Thousands returning to Nigeria’s restive Borno state ‘at risk’; UN ‘gravely concerned’

OCHA/Leni Kinzli New arrivals in Teacher’s Village in Maiduguri, Nigeria, after the attack in Baga at the end of December 2018.

This article is brought to you in association with the United Nations.

Amid reports that Cameroon is forcing several thousand Nigerians to return to Borno state in the country’s crisis-gripped north-east, the United Nations refugee agency (UNHCR) deplored the move, saying it has put lives “at risk”.

“We are gravely concerned for the safety and well-being of all these people”, UNHCR said in a statement.

On 16 January, 267 Nigerian refugees, who had crossed into Cameroon in 2014, were forcibly returned.

And at dusk on 14 January, militants attacked and ransacked the small border town of Rann, about 10 kilometers from the Cameroon border, which continued into the next day, targeting military installations, civilians and humanitarian facilities. At least 14 people were reportedly killed and an estimated 9,000 fled to Cameroon.

“This action was totally unexpected and puts lives of thousands of refugees at risk,” said UN High Commissioner for Refugees Filippo Grandi.

Cameroon is currently home to more than 370,000 refugees, including some 100,000 from Nigeria.

“I am appealing to Cameroon to continue its open door and hospitable policy and practices and halt immediately any more returns and to ensure full compliance with its refugee protection obligations under its own national legislation, as well as international law”, Mr. Grandi stressed.

North-eastern Nigeria has been particularly hard-hit by the insurgency being waged in the region since 2009.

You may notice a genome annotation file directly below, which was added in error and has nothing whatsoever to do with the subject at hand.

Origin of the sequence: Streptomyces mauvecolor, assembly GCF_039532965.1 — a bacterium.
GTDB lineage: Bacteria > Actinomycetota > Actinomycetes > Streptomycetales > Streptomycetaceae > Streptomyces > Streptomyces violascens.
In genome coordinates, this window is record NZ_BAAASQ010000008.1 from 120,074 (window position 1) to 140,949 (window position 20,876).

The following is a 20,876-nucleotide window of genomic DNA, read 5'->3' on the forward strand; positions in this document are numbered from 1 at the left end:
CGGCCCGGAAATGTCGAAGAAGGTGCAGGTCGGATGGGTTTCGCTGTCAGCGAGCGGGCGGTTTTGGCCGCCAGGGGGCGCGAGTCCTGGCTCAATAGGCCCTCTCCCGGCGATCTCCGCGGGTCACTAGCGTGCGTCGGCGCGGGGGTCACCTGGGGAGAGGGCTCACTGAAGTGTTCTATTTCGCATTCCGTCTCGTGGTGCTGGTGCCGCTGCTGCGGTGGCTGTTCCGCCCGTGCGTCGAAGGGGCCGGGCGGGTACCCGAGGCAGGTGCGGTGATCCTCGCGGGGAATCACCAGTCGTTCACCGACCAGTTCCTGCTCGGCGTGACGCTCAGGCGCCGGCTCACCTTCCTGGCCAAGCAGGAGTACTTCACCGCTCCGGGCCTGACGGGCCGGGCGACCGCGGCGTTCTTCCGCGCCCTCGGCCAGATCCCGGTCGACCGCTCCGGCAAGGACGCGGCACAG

Attack spreads fear among vulnerable population

Meanwhile, according to Edward Kallon, the country’s UN Humanitarian Coordinator, the deadly attack interrupted aid delivery to some 76,000 internally displaced people in Rann.

“The attacks on Rann, that are increasingly frequent, are having a devastating impact on the civilians taking refuge in this isolated town and severely affecting our ability to deliver life-saving aid to women, men and children in need,” he said.

The attackers looted or destroyed a medical clinic, humanitarian supply warehouses and aid workers’ accommodations, and burned down the nearby market and camp shelters.

At present Rann is inaccessible to international humanitarian organizations both by road and by air.

“This attack has spread fear among an already vulnerable population, and humanitarian assets were also targeted”, stated Mr. Kallon. “I urge the Government of Nigeria to protect civilians, including aid workers”.

Now in its tenth year, the conflict in north-east Nigeria has triggered massive displacement and caused a severe humanitarian crisis with more than seven million people in need.

In addition to the Rann attack, clashes in other local government areas in northern Borno state have forced more than 43,000 people to flee their homes since November, with more than 32,000 taking refuge in Maiduguri, the Borno capital – many converging on already congested camps.

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